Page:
Growing up, my favorite Cuban dish was picadillo served with white rice and topped with a couple of fried eggs. Oh, gosh, I'm actually salivating as I write this! I'd go to the kitchen and have some leftovers right now if it weren't 10:00pm. There's always tomorrow. I digress. I wanted to share my grandmother's recipe with all of you, but that recipe took hours to execute. I don't know about other moms out there, but I rarely have but an hour to 90 minutes to get dinner finished. It was therefore necessary for me to figure out a way to make granny's famous picadillo in record time. And this is how the "cheating" version of her traditional Cuban picadillo was born.
For starters, picadillo is basically ground beef cooked with a mixture of vegetables and spices. My version yields the best approximation to the taste and texture of my grandmother's recipe in the least amount of time possible. I can usually whip this up (including prep time) in about 45 minutes. I know that may sound like too much time in today's "30-minute meals" environment, but the results are well worth the effort. And the leftovers are sublime. Enough talk, let's get to it.
(forgive me, abuela, but desperate moms call for desperate recipes ;-)
- 1 1/2 lbs ground beef (turkey or pork will suck with this recipe, so I'd suggest you don't substitute here)
- 1/2 cup cooking wine
- 1/4 cup of oil (corn oil or extra light virgin olive oil will yield the best texture)
- 1 individual box of raisins
- 1 small can (or skinny glass bottle) of stuffed green olives w/ pimentos
- salt (1-2 tsp depending on how salty you like your food to be)
- a dash of cumin
- paprika (1 tsp)
- 1 large bottle or can of pre-made sofrito (the "cheating" component)
Cook the ground beef with the oil in a deep pan (or casuela, as Cubans call them) just enough to retain a bit of pink in the meat. Add about half of the cooking wine along with rest of the ingredients minus the sofrito. Turn the heat up to medium-high and stir frequently until the mixture turns brown and slightly dry. Lower the heat to medium-low and add the remaining cooking wine as well as the entire contents of the sofrito bottle. Stir some more, then cover the pan and allow it to simmer for about 25-30 minutes. Once the time has elapsed, uncover the pan and stir. The texture should be non-clumpy and slightly dry. If the mixture seems "wet" with too much liquid, give it some heat while stirring continuously to evaporate the excess. That's it. Easy peasy, right? (BTW, this serves 4-6)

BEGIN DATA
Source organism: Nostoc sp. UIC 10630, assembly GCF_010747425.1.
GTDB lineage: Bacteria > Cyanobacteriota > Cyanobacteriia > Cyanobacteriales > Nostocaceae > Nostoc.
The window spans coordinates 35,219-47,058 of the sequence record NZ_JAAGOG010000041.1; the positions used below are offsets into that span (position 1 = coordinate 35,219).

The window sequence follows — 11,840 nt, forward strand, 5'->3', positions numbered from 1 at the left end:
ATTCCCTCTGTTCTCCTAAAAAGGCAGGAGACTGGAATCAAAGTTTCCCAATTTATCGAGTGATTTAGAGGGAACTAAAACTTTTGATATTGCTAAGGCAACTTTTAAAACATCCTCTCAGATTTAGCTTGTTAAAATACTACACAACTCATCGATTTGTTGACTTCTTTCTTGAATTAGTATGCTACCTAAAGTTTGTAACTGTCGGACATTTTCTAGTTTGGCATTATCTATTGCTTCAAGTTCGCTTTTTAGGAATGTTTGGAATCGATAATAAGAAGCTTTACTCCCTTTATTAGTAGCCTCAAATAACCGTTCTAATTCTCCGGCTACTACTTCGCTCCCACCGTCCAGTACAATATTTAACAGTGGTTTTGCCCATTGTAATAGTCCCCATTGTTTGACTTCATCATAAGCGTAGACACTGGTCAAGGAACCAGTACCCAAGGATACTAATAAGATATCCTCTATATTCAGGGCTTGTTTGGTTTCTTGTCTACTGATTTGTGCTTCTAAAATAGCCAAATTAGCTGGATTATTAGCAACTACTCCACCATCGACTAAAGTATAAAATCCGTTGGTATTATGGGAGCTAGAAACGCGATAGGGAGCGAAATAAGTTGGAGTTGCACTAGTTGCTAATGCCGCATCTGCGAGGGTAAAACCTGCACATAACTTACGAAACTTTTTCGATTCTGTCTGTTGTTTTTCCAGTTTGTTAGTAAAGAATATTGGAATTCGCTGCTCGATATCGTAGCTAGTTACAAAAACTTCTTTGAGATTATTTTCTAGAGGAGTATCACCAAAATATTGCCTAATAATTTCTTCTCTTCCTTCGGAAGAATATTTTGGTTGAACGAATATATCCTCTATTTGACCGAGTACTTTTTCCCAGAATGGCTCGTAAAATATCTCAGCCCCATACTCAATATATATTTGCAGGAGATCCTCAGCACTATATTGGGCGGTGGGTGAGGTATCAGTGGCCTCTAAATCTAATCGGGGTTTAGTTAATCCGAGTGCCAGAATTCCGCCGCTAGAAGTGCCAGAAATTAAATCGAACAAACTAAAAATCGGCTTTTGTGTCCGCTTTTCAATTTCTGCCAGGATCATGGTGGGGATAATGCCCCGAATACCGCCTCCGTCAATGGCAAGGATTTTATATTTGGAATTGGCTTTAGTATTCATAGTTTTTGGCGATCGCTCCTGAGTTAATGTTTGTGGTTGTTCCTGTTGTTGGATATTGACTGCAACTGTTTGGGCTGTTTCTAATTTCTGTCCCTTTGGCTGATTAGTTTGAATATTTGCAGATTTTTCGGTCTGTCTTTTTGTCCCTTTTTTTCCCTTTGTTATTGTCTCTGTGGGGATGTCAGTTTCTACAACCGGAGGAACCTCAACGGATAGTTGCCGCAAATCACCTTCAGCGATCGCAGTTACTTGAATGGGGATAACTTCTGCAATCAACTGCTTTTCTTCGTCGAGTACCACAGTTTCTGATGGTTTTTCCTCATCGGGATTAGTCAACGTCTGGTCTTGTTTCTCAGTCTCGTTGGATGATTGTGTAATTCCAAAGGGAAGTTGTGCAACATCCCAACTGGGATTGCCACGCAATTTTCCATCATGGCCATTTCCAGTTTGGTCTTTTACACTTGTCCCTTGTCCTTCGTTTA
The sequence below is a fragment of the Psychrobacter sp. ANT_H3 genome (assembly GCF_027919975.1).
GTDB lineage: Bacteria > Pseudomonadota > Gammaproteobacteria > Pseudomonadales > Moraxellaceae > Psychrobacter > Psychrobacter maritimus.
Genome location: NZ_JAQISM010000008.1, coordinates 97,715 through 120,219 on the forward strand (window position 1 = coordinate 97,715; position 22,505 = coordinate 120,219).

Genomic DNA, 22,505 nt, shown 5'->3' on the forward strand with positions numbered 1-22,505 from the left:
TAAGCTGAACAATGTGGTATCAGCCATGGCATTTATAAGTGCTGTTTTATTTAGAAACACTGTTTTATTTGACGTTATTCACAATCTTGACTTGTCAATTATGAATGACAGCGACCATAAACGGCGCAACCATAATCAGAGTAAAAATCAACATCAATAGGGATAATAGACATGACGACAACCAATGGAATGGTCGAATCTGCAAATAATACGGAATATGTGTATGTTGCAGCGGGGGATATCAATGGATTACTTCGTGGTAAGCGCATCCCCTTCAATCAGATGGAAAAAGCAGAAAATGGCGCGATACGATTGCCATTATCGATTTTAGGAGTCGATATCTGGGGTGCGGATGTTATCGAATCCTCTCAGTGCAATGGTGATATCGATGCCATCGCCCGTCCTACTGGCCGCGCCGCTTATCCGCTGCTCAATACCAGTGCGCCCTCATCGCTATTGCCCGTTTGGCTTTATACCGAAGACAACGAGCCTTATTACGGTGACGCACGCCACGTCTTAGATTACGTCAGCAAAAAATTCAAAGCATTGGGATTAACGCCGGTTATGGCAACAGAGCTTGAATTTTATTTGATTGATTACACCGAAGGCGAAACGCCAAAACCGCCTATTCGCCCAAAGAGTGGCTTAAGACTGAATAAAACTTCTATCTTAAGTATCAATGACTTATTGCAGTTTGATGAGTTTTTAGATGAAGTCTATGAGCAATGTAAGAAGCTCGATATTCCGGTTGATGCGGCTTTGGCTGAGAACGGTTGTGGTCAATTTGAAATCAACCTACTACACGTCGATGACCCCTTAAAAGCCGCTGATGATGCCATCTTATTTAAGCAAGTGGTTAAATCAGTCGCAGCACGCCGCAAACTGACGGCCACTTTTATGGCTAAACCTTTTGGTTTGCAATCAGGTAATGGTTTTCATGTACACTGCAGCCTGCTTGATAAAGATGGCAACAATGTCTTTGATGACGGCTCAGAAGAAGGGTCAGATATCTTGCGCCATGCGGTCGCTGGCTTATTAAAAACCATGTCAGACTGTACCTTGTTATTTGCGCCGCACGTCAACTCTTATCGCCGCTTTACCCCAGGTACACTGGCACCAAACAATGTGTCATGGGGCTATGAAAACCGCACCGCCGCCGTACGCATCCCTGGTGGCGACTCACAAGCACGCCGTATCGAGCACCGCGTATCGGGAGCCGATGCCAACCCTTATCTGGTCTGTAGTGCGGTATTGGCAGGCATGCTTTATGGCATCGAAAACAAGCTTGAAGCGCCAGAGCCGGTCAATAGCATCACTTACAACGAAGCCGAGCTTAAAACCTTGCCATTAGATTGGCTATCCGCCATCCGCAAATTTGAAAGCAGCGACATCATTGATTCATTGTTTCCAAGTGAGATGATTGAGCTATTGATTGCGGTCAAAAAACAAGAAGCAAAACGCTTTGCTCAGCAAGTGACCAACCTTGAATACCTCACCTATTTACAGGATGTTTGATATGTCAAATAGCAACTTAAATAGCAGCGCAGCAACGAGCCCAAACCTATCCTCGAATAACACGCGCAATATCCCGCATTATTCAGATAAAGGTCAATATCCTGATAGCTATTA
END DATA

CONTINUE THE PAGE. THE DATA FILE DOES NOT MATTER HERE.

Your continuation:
For non-Cubans trying out this recipe and unfamiliar with what sofrito is, it's a staple of Cuban cooking. The older generation of Cuban cooks would prepare a sofrito for practically every meal. The real good sofritos took quite some time to prepare. Think of it as the equivalent of spaghetti sauce. You know, that special sauce Italian grandmothers would make from scratch! Well, sofrito is about the same thing in terms of importance. A basic sofrito consists of tomato sauce/paste, onions, garlic, green peppers, salt and black pepper. Some like to add cumin and paprika as my grandmother did, but there are difference in a sofrito from Cuban province to Cuban province. Nowadays, this mixture is readily available in grocery stores in the Spanish section or near the ketchup and steak sauces. I usually keep several bottles in my pantry because so many of my recipes call for a sofrito mixture. In addition, you'll sometimes see picadillo recipes with peas, corn or potatoes as ingredients. A Cuban picadillo has none of these. Those are more than likely Puerto Rican or Mexican versions of picadillo. I;m sure they taste great, but they're not a Cuban picadillo.
My grandmother would cringe if she knew I was using a pre-made sofrito in my picadillo, but then again she was a purist when it came to cooking. When I have time or for a special occasion, I will indulge in a "made-from-scratch" sofrito, but most nights I "cheat". Time is money, abuela. I hope you'll understand.